The Art of Rivalry | Sebastian Smee

Summary of: The Art of Rivalry: Four Friendships, Betrayals, and Breakthroughs in Modern Art
By: Sebastian Smee

Introduction

Step into the world of art rivalry as Sebastian Smee explores the intricate relationships between legendary artists in his book, ‘The Art of Rivalry: Four Friendships, Betrayals, and Breakthroughs in Modern Art’. The summary delves into the intriguing dynamics of celebrated artists such as Henri Matisse, Pablo Picasso, Willem de Kooning, and Jackson Pollock. Expect a fascinating journey through the ups and downs of these masters’ relationships, which, despite personal struggles, led to remarkable growth and mutual influence in their life and work. Discover how their interactions, often misinterpreted by the public, advanced the art world to new heights and shaped their own unique contributions to art history.

The True Nature of Artist Rivalries

The myth of vicious artist rivalries is often perpetuated by the media, but the reality is much more nuanced. Examining the relationship between Henri Matisse and Pablo Picasso, and Willem de Kooning and Jackson Pollock, we discover that while these artists were often pitted against each other, they shared a deep mutual respect and admiration for each other’s work. Pollock even used unconventional tactics to show his respect for de Kooning. Ultimately, the personal development and success of an artist relies heavily on the influence of their peers and the ability to broaden their perspectives. Matisse’s influence on Picasso’s approach to painting resulted in the creation of Cubism, a revolutionary style that forever changed the art world.

Lessons from Famous Artists’ Asymmetrical Relationships

In relationships between famous artists, an asymmetrical balance of power is common, with one partner holding an upper hand. Francis Bacon and Edouard Manet, despite being older and more established, were more extroverted than their younger colleagues in their respective relationships with Lucian Freud and Edgar Degas. Bacon’s charm taught Freud to use it as a productive tool, while Manet’s strong sense of self helped Degas come out of his shell. However, the less dominant individuals still had an impact, such as Freud’s influence on Bacon’s later success with portraiture. Despite their friendship eventually ending, Bacon continued painting portraits of Freud for the rest of his life.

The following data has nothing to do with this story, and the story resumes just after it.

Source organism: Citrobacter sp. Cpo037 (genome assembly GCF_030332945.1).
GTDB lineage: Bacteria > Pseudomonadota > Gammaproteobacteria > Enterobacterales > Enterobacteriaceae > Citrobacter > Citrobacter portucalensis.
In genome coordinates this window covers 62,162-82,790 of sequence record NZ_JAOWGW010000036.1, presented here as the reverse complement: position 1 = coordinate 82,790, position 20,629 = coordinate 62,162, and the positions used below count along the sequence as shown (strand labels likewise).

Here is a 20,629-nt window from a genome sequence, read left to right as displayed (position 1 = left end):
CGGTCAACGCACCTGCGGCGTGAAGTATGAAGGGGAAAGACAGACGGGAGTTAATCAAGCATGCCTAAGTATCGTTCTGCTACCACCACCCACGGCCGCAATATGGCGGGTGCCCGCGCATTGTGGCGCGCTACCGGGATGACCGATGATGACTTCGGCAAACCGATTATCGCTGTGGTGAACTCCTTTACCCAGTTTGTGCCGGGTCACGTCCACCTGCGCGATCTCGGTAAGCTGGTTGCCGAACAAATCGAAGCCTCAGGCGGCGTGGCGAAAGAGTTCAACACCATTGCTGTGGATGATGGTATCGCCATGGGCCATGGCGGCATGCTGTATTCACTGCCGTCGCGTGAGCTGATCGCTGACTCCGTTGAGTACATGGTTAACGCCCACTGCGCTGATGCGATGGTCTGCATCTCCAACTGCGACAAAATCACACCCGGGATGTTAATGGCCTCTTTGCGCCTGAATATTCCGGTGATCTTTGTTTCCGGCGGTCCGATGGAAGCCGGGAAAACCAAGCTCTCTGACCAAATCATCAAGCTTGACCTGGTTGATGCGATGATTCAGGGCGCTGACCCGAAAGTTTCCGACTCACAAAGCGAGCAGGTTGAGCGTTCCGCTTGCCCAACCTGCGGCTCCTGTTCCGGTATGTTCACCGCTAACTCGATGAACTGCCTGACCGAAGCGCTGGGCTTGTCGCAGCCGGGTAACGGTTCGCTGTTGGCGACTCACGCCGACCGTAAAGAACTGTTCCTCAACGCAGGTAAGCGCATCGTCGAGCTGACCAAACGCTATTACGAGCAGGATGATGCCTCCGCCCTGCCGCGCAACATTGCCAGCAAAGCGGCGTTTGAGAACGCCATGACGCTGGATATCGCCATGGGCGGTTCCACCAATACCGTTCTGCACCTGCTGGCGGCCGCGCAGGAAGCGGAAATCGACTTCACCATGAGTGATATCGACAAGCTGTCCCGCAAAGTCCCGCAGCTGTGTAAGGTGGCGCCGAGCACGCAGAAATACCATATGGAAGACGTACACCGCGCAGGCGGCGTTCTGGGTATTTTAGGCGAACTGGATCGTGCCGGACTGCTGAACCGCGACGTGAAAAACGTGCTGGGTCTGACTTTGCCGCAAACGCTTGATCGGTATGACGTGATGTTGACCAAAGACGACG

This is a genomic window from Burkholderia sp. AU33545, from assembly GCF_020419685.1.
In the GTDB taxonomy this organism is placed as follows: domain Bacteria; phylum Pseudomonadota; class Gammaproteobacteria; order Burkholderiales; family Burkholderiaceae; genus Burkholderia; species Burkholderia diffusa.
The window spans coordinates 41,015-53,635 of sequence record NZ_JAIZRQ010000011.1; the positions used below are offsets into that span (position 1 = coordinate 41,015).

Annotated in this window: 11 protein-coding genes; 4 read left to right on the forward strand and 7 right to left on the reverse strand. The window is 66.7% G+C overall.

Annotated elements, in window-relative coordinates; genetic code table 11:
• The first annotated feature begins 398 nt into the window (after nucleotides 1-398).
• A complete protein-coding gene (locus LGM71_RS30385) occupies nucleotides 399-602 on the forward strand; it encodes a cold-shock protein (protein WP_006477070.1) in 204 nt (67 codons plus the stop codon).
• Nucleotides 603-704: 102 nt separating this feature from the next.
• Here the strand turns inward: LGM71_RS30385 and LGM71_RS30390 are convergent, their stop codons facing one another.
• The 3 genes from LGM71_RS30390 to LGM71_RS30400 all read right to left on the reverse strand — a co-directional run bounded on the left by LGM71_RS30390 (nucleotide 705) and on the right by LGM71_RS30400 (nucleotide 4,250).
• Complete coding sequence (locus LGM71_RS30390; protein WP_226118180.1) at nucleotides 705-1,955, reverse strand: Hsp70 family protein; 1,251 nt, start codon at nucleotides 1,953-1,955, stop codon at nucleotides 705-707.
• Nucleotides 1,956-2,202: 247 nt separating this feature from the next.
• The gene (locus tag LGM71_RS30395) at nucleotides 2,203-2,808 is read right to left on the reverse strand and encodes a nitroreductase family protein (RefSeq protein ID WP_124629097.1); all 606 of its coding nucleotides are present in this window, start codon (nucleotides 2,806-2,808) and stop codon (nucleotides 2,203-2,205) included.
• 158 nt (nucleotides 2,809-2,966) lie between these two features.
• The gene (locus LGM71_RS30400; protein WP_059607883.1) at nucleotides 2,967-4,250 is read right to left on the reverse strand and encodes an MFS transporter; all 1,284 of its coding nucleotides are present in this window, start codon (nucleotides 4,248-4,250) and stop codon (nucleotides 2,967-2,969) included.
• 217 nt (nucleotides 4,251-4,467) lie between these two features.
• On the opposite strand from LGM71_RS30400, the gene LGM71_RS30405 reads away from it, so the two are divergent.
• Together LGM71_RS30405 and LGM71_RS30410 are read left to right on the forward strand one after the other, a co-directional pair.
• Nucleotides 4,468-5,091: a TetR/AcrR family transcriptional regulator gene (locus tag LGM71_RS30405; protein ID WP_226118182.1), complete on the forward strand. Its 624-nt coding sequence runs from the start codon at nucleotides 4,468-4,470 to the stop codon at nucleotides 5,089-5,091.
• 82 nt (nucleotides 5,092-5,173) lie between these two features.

Picasso, Matisse, and the Birth of Cubism

The book explores the influence of Matisse on Picasso, how Picasso’s insecurity and desire to break out of Matisse’s shadow led to the invention of Cubism, and how Matisse later incorporated Cubism into his own work.

The relationship between Pablo Picasso and Henri Matisse was a complex one. While Matisse captivated crowds with his charisma and risk-taking approach to art, Picasso felt held back by him due to his own insecurities and language barriers. However, their dynamic changed when Picasso painted Les Demoiselles d’Avignon, which established him as an equally great painter and inventor of Cubism, a pivotal movement in art history.

Interestingly, it was Matisse who showed Picasso an African statue at a party that inspired his approach to art and led to the invention of Cubism. Following Picasso’s breakthrough, Matisse also began to use Cubism in his work, employing sharp, cutting lines and sacrificing color. It was a significant transformation, as Matisse had previously always painted with strong colors and soft lines.

Through exploring the relationship between Picasso and Matisse, the book sheds light on the birth of Cubism, a groundbreaking movement that transformed the art world.

The Maverick Influence

In the world of art, extroverts tend to dominate relationships, but also work with greater freedom. This tendency impacts their technically superior peers, as exemplified by artists such as Bacon, Freud, de Kooning, and Picasso. While some artists like Bacon approach paintings with unchained spontaneity, others like Freud work methodically and with great attention to detail. However, the meeting of more traditional minds with those of maverick artists allowed the field of art to continually grow and evolve. This influence didn’t stop with inspiring other artists but extended to society as a whole.

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